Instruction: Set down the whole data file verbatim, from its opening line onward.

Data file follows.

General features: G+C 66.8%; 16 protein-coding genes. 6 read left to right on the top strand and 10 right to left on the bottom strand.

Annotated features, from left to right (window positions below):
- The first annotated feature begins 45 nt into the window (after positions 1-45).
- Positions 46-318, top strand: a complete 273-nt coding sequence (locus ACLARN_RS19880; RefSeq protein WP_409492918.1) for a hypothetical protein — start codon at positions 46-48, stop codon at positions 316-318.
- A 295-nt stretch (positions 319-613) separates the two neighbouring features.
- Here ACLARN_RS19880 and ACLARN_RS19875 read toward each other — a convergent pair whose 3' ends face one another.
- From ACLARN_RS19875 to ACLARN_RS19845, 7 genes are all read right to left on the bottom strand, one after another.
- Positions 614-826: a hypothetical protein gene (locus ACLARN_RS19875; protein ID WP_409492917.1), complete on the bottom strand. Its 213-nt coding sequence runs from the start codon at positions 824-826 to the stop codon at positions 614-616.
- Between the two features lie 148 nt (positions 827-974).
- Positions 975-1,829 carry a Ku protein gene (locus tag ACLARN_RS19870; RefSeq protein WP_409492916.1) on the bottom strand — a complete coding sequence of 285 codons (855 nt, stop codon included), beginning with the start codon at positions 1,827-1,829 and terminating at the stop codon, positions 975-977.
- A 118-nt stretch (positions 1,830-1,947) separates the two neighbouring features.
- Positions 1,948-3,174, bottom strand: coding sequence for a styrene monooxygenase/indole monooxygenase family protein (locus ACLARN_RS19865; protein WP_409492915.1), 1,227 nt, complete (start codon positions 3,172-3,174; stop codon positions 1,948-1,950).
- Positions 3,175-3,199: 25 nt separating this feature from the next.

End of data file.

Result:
General features: G+C 66.8%; 16 protein-coding genes. 6 read left to right on the top strand and 10 right to left on the bottom strand.

Annotated features, from left to right (window positions below):
- The first annotated feature begins 45 nt into the window (after positions 1-45).
- Positions 46-318, top strand: a complete 273-nt coding sequence (locus ACLARN_RS19880; RefSeq protein WP_409492918.1) for a hypothetical protein — start codon at positions 46-48, stop codon at positions 316-318.
- A 295-nt stretch (positions 319-613) separates the two neighbouring features.
- Here ACLARN_RS19880 and ACLARN_RS19875 read toward each other — a convergent pair whose 3' ends face one another.
- From ACLARN_RS19875 to ACLARN_RS19845, 7 genes are all read right to left on the bottom strand, one after another.
- Positions 614-826: a hypothetical protein gene (locus ACLARN_RS19875; protein ID WP_409492917.1), complete on the bottom strand. Its 213-nt coding sequence runs from the start codon at positions 824-826 to the stop codon at positions 614-616.
- Between the two features lie 148 nt (positions 827-974).
- Positions 975-1,829 carry a Ku protein gene (locus tag ACLARN_RS19870; RefSeq protein WP_409492916.1) on the bottom strand — a complete coding sequence of 285 codons (855 nt, stop codon included), beginning with the start codon at positions 1,827-1,829 and terminating at the stop codon, positions 975-977.
- A 118-nt stretch (positions 1,830-1,947) separates the two neighbouring features.
- Positions 1,948-3,174, bottom strand: coding sequence for a styrene monooxygenase/indole monooxygenase family protein (locus ACLARN_RS19865; protein WP_409492915.1), 1,227 nt, complete (start codon positions 3,172-3,174; stop codon positions 1,948-1,950).
- Positions 3,175-3,199: 25 nt separating this feature from the next.